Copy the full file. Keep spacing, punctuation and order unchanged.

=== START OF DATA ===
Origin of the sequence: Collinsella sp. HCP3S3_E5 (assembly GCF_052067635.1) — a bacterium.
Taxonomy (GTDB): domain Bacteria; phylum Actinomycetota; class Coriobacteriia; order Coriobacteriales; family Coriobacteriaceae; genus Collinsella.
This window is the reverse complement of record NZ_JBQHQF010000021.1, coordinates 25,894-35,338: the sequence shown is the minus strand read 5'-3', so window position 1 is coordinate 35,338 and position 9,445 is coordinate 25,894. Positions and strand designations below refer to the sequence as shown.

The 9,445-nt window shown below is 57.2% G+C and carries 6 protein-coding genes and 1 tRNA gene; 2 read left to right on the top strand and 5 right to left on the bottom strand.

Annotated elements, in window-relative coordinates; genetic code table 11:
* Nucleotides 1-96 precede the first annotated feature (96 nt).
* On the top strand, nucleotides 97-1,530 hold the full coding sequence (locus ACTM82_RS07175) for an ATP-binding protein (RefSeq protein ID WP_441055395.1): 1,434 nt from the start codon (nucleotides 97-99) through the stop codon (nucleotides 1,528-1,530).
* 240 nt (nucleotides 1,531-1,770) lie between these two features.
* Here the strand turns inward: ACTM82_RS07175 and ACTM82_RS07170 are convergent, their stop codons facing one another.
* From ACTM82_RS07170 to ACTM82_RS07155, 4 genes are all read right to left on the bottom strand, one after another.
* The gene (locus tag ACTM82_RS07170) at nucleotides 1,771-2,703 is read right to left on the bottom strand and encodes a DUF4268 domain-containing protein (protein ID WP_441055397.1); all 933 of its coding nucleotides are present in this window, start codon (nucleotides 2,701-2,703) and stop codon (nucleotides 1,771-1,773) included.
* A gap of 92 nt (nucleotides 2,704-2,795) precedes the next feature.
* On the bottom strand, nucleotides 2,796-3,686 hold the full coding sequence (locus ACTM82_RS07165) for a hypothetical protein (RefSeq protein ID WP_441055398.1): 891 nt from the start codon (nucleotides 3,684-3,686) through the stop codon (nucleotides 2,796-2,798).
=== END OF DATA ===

Origin of the sequence: Collinsella sp. HCP3S3_E5 (assembly GCF_052067635.1) — a bacterium.
Taxonomy (GTDB): domain Bacteria; phylum Actinomycetota; class Coriobacteriia; order Coriobacteriales; family Coriobacteriaceae; genus Collinsella.
This window is the reverse complement of record NZ_JBQHQF010000021.1, coordinates 25,894-35,338: the sequence shown is the minus strand read 5'-3', so window position 1 is coordinate 35,338 and position 9,445 is coordinate 25,894. Positions and strand designations below refer to the sequence as shown.

The 9,445-nt window shown below is 57.2% G+C and carries 6 protein-coding genes and 1 tRNA gene; 2 read left to right on the top strand and 5 right to left on the bottom strand.

Annotated elements, in window-relative coordinates; genetic code table 11:
* Nucleotides 1-96 precede the first annotated feature (96 nt).
* On the top strand, nucleotides 97-1,530 hold the full coding sequence (locus ACTM82_RS07175) for an ATP-binding protein (RefSeq protein ID WP_441055395.1): 1,434 nt from the start codon (nucleotides 97-99) through the stop codon (nucleotides 1,528-1,530).
* 240 nt (nucleotides 1,531-1,770) lie between these two features.
* Here the strand turns inward: ACTM82_RS07175 and ACTM82_RS07170 are convergent, their stop codons facing one another.
* From ACTM82_RS07170 to ACTM82_RS07155, 4 genes are all read right to left on the bottom strand, one after another.
* The gene (locus tag ACTM82_RS07170) at nucleotides 1,771-2,703 is read right to left on the bottom strand and encodes a DUF4268 domain-containing protein (protein ID WP_441055397.1); all 933 of its coding nucleotides are present in this window, start codon (nucleotides 2,701-2,703) and stop codon (nucleotides 1,771-1,773) included.
* A gap of 92 nt (nucleotides 2,704-2,795) precedes the next feature.
* On the bottom strand, nucleotides 2,796-3,686 hold the full coding sequence (locus ACTM82_RS07165) for a hypothetical protein (RefSeq protein ID WP_441055398.1): 891 nt from the start codon (nucleotides 3,684-3,686) through the stop codon (nucleotides 2,796-2,798).